Caroline May is the girl went missing and whose body was possibly recovered from a plane wreck (recall that in the '70s, domestic air travel did not require the stringent identification procedures now employed). However, the matter was never truly resolved, and the lack of closure seems to have haunted Mark since then. Two other supporting characters from Mark 's past also seem to bear a great deal of existential weight from Caroline's disappearance. The problem is that the reader barely encounters Caroline and isn't shown anything about her that explains why her disappearance had such a lasting effect. One reviewer compared the book to some of Paul Auster's work, and I have to concur that it has the same frustrating lack of substance -- the impression of meaningfulness rather than actual meaningfulness -- that I get when I read Auster. I slogged through to the end, but found that even more disappointing than all that came before. However, if you like elliptical, ethereal books and aren't overly concerned with plot, narrative tension, character development, or resolution, then you might enjoy it.
4 of 4 people found the following review helpful
HASH(0xa1032b7c) out of 5 stars Fresh but uneven May 25 2006
By Gilbert M. Erskine - Published on
Format: Paperback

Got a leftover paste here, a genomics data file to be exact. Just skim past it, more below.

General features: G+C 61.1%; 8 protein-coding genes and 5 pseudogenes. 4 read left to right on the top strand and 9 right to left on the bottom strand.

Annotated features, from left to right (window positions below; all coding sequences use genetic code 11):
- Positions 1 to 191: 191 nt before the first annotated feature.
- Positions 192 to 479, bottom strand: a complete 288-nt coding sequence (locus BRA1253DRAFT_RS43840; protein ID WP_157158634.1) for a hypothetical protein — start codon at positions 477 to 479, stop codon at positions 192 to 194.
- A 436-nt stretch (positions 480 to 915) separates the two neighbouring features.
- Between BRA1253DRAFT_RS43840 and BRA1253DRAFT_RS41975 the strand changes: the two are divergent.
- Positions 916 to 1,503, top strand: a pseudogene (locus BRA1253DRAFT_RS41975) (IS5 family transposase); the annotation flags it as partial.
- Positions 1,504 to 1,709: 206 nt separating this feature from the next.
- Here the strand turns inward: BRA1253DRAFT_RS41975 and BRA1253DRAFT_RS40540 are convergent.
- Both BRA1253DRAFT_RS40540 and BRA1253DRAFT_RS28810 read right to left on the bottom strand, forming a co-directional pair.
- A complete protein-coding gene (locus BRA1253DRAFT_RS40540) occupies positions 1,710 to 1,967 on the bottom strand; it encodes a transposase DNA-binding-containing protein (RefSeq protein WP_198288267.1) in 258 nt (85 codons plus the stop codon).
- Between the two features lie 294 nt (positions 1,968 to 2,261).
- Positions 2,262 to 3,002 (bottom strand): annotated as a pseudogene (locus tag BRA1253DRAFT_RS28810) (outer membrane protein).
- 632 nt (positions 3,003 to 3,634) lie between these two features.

Chad Taylor's dynamic narrative talent has the reader hooked at the onset, telling of a scam real estate operator's development of the Onslow Village complex. Tenants come flocking in, only to later find their purchase values collapsing along with the buildings themselves. Onslow looked nice, but was built on unstable fill with sub-quality materials. The developer, Rory Jones, had liquidated the limited company he formed to do the development, and had done it in a manner that left him free of any legal liability.

Now, he's working on a new scam deal with unsuspecting rich clients. Feeling uneasy in cementing the details with his clients in a 4-star restaurant, he leaves early and ends up playing pool at a billards hall in an unfashionable neighborhood. He feels comfortable with 'his own kind.' He has described the Onslow caper with his pool partner, Mark, a total strnager.

Mark lets Rory win the game. The next night he breaks into Rory's apartment and steals everything in sight.

Pure dynamite for a beginning. Unfortunately, the rest of the novel does not live up to the promise. I had real chills at some of the turns of events, but these all proved hollow. In the end, there is no real villan anywhere and one is left very unsatisfied.